Weekend Reading

Al Woodworth on February 07, 2020
Share

TGIF! The weekend is nearly upon us, which means we're all stockpiling the books we want to read over the next few days. And I have to say, I'm excited about all of them. There's an electrifying psychological thriller about art, power, and lies; a novel set after the Civil War about a midwife who also conjures curses; a novel of orphaned siblings that are on the run to bury their father; a novel about second chances from a beloved writer; a foodie memoir, and more.


Print Book
Kindle Book
Audible Audiobook

Clock Dance by Anne Tyler

To whet my appetite for Anne Tyler’s upcoming spring release (Redhead by the Side of the Road, April 7), I’m going to revisit her last novel, Clock Dance. It begins with a young Willa Drake, daughter of a charismatic but irascible (possibly bi-polar) mother, and placating dad. Willa and her younger sister are shaped differently by their upbringing, with Willa going with the flow, having little regard, or even knowledge of, her own needs and desires. This all changes one day when she ends up taking care of a nine-year-old named Cheryl—the daughter of her son’s ex-girlfriend. It’s an impulsive decision, one that mystifies and irks her otherwise amiable husband, but one that Willa commits to—and it cracks her life open. Looking forward to cracking this book open again. --Erin Kodicek

Shop on Amazon
Print Book | Kindle Book


Print Book
Kindle Book

How Much of These Hills is Gold by C Pam Zhang

C Pam Zhang's debut novel is already generating a lot of buzz, and I for one can't wait to read it. There's a certain beat to her prose, which makes the story of two siblings who must fend for themselves after the death of their father all the more poignant and fresh. Set in a re-imagined and unforgiving American West, Lucy and Sam are on the run and determined to give their father a proper funeral--but where? Part adventure, part reckoning, Garth Greenwell calls this novel "a gorgeous, broken, soulful, feral song of family and yearning, origin and earth." How Much of These Hills is Gold is publishing in April.--Al Woodworth


Print Book
Kindle Book
Audible Audiobook

Take Me Apart by Sara Sligar

You know that feeling when you’re reading and you feel this impending sense of doom? That’s how I’ve been feeling since I started reading Sara Sligar’s Take Me Apart (April 28). And while this isn’t a pleasant feeling for life events, it’s one of my favorite feelings to have while reading a book. Maybe it’s the endless rain we’ve been experiencing in Seattle, but this dark and twisty thriller about two complicated women is exactly what I want to spend my weekend with. In this debut novel, a young archivist accepts a job cataloging the belongings and work of a famous photographer who allegedly committed suicide decades ago. It’s been a slow suspenseful burn so far, and I hope to reach the satisfying conclusion this weekend.--Sarah Gelman


Print Book
Kindle Book
Audible Audiobook

Above the Bay of Angels by Rhys Bowen

I just finished a harrowing but amazing 400-page biography. Now I need a palate-cleanser, something light but engrossing, and Above the Bay of Angels looks perfect: an historical mystery with a dollop of romance and royalty. When Isabella Waverly—an impoverished noblewoman reduced to working as an underpaid cook in a private home—comforts a woman struck down on a London street, it changes her life. Soon after, she’s at the tradesman’s entrance at Buckingham Palace, introducing herself as Helen Barton, there to accept an offer of employment in Queen Victoria’s kitchens. But the death of one of the Queen’s retinue means Isabella/Helen’s new life as a budding palace chef may be over before it truly begins.--Vannessa Cronin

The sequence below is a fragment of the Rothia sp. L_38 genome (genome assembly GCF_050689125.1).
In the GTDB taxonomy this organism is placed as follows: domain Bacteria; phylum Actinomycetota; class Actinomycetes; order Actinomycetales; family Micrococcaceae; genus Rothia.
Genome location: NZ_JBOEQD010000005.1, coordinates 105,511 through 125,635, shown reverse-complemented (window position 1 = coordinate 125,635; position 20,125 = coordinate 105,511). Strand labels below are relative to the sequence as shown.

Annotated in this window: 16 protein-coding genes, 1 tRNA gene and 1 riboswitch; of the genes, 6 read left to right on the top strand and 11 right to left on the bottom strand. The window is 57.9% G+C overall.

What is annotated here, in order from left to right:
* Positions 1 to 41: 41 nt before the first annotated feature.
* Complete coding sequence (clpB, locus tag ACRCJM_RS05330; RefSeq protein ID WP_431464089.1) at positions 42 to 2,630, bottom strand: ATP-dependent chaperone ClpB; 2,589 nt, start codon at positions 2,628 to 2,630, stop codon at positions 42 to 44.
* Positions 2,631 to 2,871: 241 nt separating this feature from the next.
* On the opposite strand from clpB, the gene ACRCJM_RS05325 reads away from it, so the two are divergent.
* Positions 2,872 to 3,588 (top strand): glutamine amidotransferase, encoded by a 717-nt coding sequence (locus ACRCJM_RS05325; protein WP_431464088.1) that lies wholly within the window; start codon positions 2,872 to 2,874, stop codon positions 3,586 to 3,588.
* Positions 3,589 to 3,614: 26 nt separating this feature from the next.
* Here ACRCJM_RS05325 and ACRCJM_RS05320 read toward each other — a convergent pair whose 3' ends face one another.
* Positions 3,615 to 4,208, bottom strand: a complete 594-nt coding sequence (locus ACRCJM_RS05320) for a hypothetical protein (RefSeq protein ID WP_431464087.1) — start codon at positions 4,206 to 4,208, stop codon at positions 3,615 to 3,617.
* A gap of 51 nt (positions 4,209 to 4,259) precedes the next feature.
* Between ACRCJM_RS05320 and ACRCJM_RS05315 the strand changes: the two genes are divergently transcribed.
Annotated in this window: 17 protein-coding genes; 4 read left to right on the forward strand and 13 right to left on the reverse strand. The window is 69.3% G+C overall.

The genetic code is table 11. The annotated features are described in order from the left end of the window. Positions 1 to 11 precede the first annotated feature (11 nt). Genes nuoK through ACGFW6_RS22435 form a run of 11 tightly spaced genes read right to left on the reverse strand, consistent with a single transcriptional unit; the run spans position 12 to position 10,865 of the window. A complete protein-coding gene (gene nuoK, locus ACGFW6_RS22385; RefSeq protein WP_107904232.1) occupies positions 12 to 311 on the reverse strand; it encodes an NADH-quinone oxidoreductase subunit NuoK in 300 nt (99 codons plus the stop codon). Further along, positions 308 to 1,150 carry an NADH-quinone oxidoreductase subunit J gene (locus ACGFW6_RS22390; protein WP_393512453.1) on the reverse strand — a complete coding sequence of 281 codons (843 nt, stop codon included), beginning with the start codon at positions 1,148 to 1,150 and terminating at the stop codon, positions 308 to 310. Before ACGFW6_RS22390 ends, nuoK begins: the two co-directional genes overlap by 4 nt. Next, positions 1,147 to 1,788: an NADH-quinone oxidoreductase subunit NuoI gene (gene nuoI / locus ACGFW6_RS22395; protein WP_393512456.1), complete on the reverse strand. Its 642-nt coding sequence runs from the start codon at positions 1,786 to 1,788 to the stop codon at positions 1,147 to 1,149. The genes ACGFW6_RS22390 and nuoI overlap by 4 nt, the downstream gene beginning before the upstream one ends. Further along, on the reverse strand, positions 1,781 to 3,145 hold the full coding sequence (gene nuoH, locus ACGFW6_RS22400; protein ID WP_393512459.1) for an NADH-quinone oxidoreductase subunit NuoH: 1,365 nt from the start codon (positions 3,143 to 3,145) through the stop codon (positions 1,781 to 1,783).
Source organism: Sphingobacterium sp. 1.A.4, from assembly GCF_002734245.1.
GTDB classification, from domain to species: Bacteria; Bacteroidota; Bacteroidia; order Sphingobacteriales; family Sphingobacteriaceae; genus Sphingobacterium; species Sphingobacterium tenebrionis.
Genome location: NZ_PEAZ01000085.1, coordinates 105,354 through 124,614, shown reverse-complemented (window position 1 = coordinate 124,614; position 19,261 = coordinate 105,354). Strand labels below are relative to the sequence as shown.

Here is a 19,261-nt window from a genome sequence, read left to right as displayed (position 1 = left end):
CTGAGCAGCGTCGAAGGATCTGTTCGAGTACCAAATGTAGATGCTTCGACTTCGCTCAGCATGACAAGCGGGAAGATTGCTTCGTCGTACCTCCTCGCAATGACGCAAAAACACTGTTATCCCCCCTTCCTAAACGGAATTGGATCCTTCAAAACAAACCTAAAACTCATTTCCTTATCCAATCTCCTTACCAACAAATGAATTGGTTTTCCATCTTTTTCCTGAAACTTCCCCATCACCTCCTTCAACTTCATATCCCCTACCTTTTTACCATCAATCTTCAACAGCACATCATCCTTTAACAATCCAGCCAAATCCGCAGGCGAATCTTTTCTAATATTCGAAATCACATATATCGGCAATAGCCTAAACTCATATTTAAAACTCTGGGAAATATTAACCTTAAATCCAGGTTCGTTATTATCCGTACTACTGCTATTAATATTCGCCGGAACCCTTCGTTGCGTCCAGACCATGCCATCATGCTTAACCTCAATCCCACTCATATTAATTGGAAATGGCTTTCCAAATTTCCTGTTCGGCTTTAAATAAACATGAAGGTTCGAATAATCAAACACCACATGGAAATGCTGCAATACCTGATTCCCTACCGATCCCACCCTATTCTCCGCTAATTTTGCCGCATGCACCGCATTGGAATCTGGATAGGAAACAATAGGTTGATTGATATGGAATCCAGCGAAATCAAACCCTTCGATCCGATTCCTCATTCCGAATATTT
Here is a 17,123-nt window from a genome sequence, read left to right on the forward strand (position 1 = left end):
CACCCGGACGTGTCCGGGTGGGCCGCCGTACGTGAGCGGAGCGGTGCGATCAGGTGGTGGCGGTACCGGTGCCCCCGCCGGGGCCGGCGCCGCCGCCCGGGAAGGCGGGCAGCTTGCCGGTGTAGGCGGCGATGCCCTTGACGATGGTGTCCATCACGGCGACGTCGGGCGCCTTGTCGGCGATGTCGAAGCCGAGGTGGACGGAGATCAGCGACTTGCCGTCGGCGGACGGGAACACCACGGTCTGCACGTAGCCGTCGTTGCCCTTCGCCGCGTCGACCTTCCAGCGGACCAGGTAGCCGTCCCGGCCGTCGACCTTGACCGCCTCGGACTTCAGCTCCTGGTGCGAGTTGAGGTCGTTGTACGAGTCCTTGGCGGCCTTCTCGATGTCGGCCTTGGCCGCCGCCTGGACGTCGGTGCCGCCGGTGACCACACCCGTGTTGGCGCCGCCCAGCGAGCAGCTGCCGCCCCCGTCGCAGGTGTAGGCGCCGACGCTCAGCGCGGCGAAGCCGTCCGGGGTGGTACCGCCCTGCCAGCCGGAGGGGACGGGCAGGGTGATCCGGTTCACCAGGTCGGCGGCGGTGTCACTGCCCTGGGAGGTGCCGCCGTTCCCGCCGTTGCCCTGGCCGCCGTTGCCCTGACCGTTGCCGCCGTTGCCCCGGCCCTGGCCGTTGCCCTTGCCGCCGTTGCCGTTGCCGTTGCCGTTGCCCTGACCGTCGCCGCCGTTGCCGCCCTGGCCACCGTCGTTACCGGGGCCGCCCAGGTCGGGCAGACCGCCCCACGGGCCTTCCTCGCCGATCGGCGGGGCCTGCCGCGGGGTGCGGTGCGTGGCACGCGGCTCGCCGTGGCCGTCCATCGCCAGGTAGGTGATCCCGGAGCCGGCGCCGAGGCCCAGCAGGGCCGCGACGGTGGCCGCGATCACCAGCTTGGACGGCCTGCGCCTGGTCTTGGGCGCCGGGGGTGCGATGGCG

Print Book
Kindle Book
Audible Audiobook

Eat a Peach: A Memoir by David Chang

David Chang is responsible for one of my favorite quotes, which is “Sisyphus is an aspirational story.” I heard him say it on his podcast, “The David Chang Show,” I believe when he was interviewing Angela Duckworth about grit and working hard towards one’s goals. One of the great things about this job is that we get to talk to people like David Chang and Angela Duckworth, and I’ve interviewed each of them (separately) in front of Amazon audiences in Seattle. I realize how lucky I am.

I wish I had heard the Sisyphus quote before I talked to David Chang. It would have been fun to ask him about it. This weekend I am taking home an early copy of his memoir Eat A Peach, which publishes in May, and I have a good idea he will address that quote in the book. On the cover of his memoir is an illustration of a very small man rolling a very large peach up a hill.--Chris Schluep

Shop on Amazon
Print Book | Kindle Book


Print Book
Kindle Book

Conjure Women: A Novel by Afia Atakora

Set during the chaotic years before, during, and after the Civil War, Conjure Women (April 7) checks off a lot of boxes for me: a historical setting, a protagonist with secrets, and the suggestion of supernatural events. I’ve been enjoying Afia Atakora’s debut novel since the first page, when a baby with strange black eyes wakens a tiny town of former slaves, and we learn that midwife Rue is privy not only to everyone’s secrets but has one of her own that she can’t bear to come to light. I can’t wait to find out what Rue is hiding. —Adrian Liang


You might also like:

Sign up for the Amazon Book Review: Best books of the month * author interviews * the reading life * and more


Lists + Reviews

Best Books Literature + Fiction Nonfiction Kids + Young Adult Mystery, Thriller + Suspense Science Fiction + Fantasy Comics + Graphic Novels Romance Eating + Drinking

Authors

Interviews Guest Essays Celebrity Picks

News + Features

News Features Awards Podcast

Editors

Omnivoracious, The Amazon Book Review

Feeds Facebook Twitter YouTube